It depends on where you live if you have placard, tags or both.In Nevada we have one or the other. The local DMV can tell you. If you told me I forgot to put up the placard I would be grateful. MS brings brain fog.Don’t say a word to violators, they know what they are. You will never get a nice response. Just write down their plate # and call it in. The app sounds like a great idea.

  34. by Luke

    On November 13, 2011 at 5:26 pm

    I’m against there being reserved handicapped parking spaces in the first place. If someone wants an especially desirable parking spot, for whatever personal reason, let them show up early or wait their turn, just as anyone else would. A person with some kind of physical problem will certainly be motivated to take extra measures to get a good parking spot, as many people do when they have something heavy to carry, or the weather is bad. Not having reserved spots for the favored few would be fairest; it’s like a racial prejudice (akin to affirmative action or the old “Jim Crow” laws) to have special parking for those who have done nothing positive to earn them, and certainly have paid other innocent people kicked to the back of the line nothing.

    I would allow special spots for military veterans wounded in combat, but that’s about it.

    I don’t believe in special parking for doctors at hospitals or faculty at high schools and colleges, either. Employees should park in the back of the lot, if anything, leaving the better parking for customers.

  35. by AprilC

    On November 15, 2011 at 9:35 am

    If the person just forgot to show hang their placard and they get cited; even though they show in court they did have the placard they will loose time at work and have to pay the court fee.

  36. by kayinde

    On November 16, 2011 at 9:47 am

    I’d like to use this to report the police officers in Newark, DE who routinely use handicapped spots to park while they pick up their lunch in Brookside Plaza at a popular deli and run other personal errands on the job.

  37. by kayinde

    On November 16, 2011 at 12:05 pm

    Alexa and Luke you both need to get some manners and compassion. Being handicapped is not being favored in any way as we face discrimination daily from young punks like you. Having reserved parking spots makes it possible for people like me to continue working and be independent. And yes I am a tattle tale. Last week I had a doctor appt at Harmony plaza in Newark Delaware and two employees of the laser eye center which is right next door were running late for work and took the last handicapped spot although after inquiring I found out they have no right to park there. I had to walk 11 rows to and from the doctor – and when I got home was in so much pain I had to crawl into my house from the car and up the stairs. Yesterday at the Vital records in Philadelphia, there were 5 people in walkers or canes waiting to pick up birth certificates. Several able bodied young people pushed in front of them in line with no regards to the physical pain they were causing. After my ordeal there yesterday I am now bedridden probably for 2 more days due to pain and muscle spasms. So if this is being whiny or “favored” in some way, walk in my shoes for 1 day. Oh I forget, I can’t walk due to idiots like you showing a lack of human decency yet again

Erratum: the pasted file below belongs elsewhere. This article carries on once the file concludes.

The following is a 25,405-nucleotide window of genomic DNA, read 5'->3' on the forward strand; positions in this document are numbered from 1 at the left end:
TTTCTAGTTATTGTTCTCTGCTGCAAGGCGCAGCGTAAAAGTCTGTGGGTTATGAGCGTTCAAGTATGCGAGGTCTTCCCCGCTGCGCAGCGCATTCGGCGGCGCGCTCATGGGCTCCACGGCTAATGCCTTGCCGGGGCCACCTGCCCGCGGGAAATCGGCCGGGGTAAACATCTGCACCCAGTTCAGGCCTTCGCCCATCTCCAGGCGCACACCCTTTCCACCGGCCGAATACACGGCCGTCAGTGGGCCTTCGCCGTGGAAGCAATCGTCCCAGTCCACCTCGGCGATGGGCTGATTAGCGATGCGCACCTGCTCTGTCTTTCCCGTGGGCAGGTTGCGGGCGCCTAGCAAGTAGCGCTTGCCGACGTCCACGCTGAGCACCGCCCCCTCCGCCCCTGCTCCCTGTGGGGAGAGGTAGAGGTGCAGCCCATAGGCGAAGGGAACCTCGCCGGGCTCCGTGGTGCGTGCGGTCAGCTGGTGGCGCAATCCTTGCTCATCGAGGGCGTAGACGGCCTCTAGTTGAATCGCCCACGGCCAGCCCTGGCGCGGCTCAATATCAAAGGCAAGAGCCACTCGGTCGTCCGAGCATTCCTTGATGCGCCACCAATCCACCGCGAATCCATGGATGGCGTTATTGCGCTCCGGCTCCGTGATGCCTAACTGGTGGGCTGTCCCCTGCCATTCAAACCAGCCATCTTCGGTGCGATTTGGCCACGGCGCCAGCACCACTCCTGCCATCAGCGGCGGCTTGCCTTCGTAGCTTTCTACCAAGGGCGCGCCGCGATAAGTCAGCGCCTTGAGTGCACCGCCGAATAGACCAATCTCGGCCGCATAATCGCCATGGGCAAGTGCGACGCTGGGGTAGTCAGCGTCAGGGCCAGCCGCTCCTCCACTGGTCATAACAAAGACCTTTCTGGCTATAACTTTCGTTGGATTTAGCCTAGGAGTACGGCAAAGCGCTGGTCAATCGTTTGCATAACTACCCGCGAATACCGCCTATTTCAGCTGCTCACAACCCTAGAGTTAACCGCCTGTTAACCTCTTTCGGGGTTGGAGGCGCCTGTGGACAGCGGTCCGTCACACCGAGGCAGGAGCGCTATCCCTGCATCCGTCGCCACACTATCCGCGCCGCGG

38. by kayinde

    On November 16, 2011 at 12:08 pm

    Terry you say you see many handicapped people park away to get much needed exercise. In fact what they are probably doing is having a single good day in a chronic illness with occasional remissions. Because they know what it is like to truly need the spot on a bad day they are being courteous and giving it to someone who at least for today is in worse shape.

  39. by Faker

    On December 7, 2011 at 11:53 am

    What about all the fake handicap passes that people use?
    I see so many people with a blue hang tag, but they walk and run around just fine..

    seems to me, it gives people like that a way to get fake passes. who can defend against that , I could say I have any number of things wrong with me.

  40. by Todd

    On December 8, 2011 at 12:33 pm

    How about ticket the people who get the placards for just being fat and lazy? I was in a wheelchair for 6 months and could never get a handicap spot. Every single spot was taken up by people that were morbidly obese. They could walk fine and had no disability other than they were fat and lazy. Could never get a parking spot and the scooters in the stores were always taken up by the fat asses.

  41. by Selmers

    On December 24, 2011 at 10:59 pm

    I am sick of nosy, self-riteous a-holes like all of you! I have a piece of shrapnel in my L4-L5 that can not be removed because it is impinging my spinal cord, which I got serving in Iraq in 2008. I am 38 now and look physically like Im in great shape. I deal with severe pain well, but I am severely restricted in my mobility. However, even though I have my placard, I am constantly yelled at by you pathetic pieces of crap who need to mind your own business! So, next time you feel like snapping a picture or getting your nose in someone else’s business, remember, I am snapping your picture, getting your information, and reporting YOU for HARASSMENT!

  42. by laura

    On January 4, 2012 at 11:10 pm